Storey superintendent still drawing controversy
Appeal Staff Writer
Controversy has followed Dr. Robert Slaby to Virginia City.
In January, Slaby was criticized by Hugh Gallagher Elementary School staff and parents for his handling of the resignation of Principal Sue Moulden.
Some Storey County parents have complained he is unresponsive to their concerns and some staff have called him a bully.
A look through clippings about his last two superintendent jobs show that Slaby’s contract with the Salinas City Elementary School District ended early in December 2004 amid allegations of financial mismanagement, and that the school board from his previous job in the Shasta Unified High School District fired him in 1997.
Slaby was hired by the Storey County School District in 2005, and was given a multiyear contract the following year, when the board’s past practice has been to wait two years before offering a multiyear contract.
Pam Smith, president of the Storey County School Board, thinks he has done a good job.
“I think in general yes, he’s done everything that has been asked of him,” she said. “He’s done a very good job. Unfortunately, there have been instances where people are offended by him, fair or not.”
Slaby will face an evaluation at a March 20 meeting that will be open to the public.
Smith said comments from parents would be welcome.
“We’ll take them into account,” she said. “We want to make sure it’s fair on all sides, but we do want to hear what parents have to say.”
Smith said the public evaluation would be difficult because Slaby “Is a lightning rod right now.”
She said that in the evaluation process, the focus will be on whether goals set by the board have been met by the superintendent.
Smith said that despite complaints at the board meetings, the board and Slaby have been responsive to the public.
“I think a lot of times it has not been communicated as well as it could have been, and that is something that we’re working on,” she said. “The problem is there are certain topics that are brought up at the board meetings that we can’t comment on. We really try to do our best.”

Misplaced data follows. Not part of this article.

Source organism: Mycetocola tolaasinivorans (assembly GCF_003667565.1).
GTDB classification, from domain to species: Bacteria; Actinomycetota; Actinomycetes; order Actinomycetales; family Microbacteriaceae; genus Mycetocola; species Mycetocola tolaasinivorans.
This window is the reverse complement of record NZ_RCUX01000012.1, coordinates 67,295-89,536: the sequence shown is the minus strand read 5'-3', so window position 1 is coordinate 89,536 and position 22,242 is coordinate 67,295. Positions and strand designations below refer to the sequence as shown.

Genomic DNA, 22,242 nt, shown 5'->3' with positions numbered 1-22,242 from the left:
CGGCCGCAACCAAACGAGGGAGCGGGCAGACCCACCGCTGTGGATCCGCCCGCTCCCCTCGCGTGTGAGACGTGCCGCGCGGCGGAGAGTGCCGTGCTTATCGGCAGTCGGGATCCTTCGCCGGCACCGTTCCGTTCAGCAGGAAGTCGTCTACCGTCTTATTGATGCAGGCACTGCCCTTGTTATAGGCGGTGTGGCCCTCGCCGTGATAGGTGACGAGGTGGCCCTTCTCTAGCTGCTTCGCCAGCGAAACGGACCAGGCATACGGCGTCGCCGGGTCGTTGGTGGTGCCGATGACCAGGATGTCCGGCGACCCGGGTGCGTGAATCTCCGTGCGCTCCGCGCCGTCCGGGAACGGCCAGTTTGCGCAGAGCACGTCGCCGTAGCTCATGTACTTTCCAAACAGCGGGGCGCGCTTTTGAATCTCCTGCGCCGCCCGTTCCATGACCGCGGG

Smith said the board has tried to settle things at the school level, rather than bringing issues to the board.
“It’s usually the most efficient way to do things,” she said.
Slaby has said the district was “bankrupt” when he arrived, a term Smith called “hyperbole.”
“We were in a pretty difficult financial situation at the beginning of his tenure, and the state had us on a watch list,” she said. “We’re in a much better situation. It’s not quite the accurate word, but the financial situation was pretty serious.”
Smith said she thinks the larger issue for residents has been the multiyear contract.
Henry Kilmer, who served as Storey County’s superintendent for five years before retiring in 2005, said he was not offered a multiyear contract until his second year.
“My first contract was a two-year contract,” he said. “It takes two years to really get established well.”
He said he was given a three-year contract before his second year was out. Kilmer served a few months over five years as superintendent and resigned with two years left on his contract.
Kilmer wouldn’t comment on the current superintendent, but bristled at the suggestion the district was bankrupt.
“I worked hard to get that district in good shape,” he said. “People have to trust you. We passed a bond with 70 percent of the vote. I don’t think that could be done now.”
Smith wouldn’t comment on past practice.
“The practice (of offering multiyear contracts) has just evolved,” she said, adding that it was very difficult to keep people without offering them.
“I wasn’t on the board when Mr. Kilmer was hired,” she said. “We went through so many superintendents for so long before Henry. A multiyear contract is very standard to start them out with.”
On Slaby’s multiyear contract, attorney Bob Cox said the school board policy allowed for such a contract for the superintendent, and that only lower-level administrators had to pass a two-year probationary period before receiving multiyear contracts.
“The contract is consistent with state law,” Cox said.
Slaby’s contract was signed in June 2006 and extends to 2010. He also has an 80-20 clause, which means he is paid 80 percent of his salary for the first five years and is able to take the final year off.
Board president Pam Smith said that Slaby requested the 80-20 provision after it was given to an elementary school teacher.
Basically, you make an agreement for five years and for the first four years of that agreement you get paid 80 percent of your salary,” she said. “Then on the fifth year, you don’t work and you continue at 80 percent of your salary.”
Smith said she was assuming Slaby would not work the final year of his contract and denied that the multiple-year contract had anything to do with Slaby’s eligibility for PERS.
“The real goal was stability,” she said.
Slaby, who is out of town, was not available for comment.
If you go
WHAT: Storey County School Board meetings
WHEN: 6 p.m. Thursday and March 20
WHERE: Hugh Gallagher Elementary School multipurpose room
• Contact reporter Karen Woodmansee at email@example.com or 882-2111 ext. 351.
Secret Witness turns 40 this year – and it’s helped solve many of Northern Nevada’s most violent crimes
Secret Witness tips have played a pivotal role in solving some of the most violent crimes the greater Northern Nevada region has seen. To date, Secret Witness has paid out more than $300,000 in rewards to anonymous tipsters. Rewards range from $50 (graffiti/tagging) to $1,500 (armed robbery) to $2,500 (murder).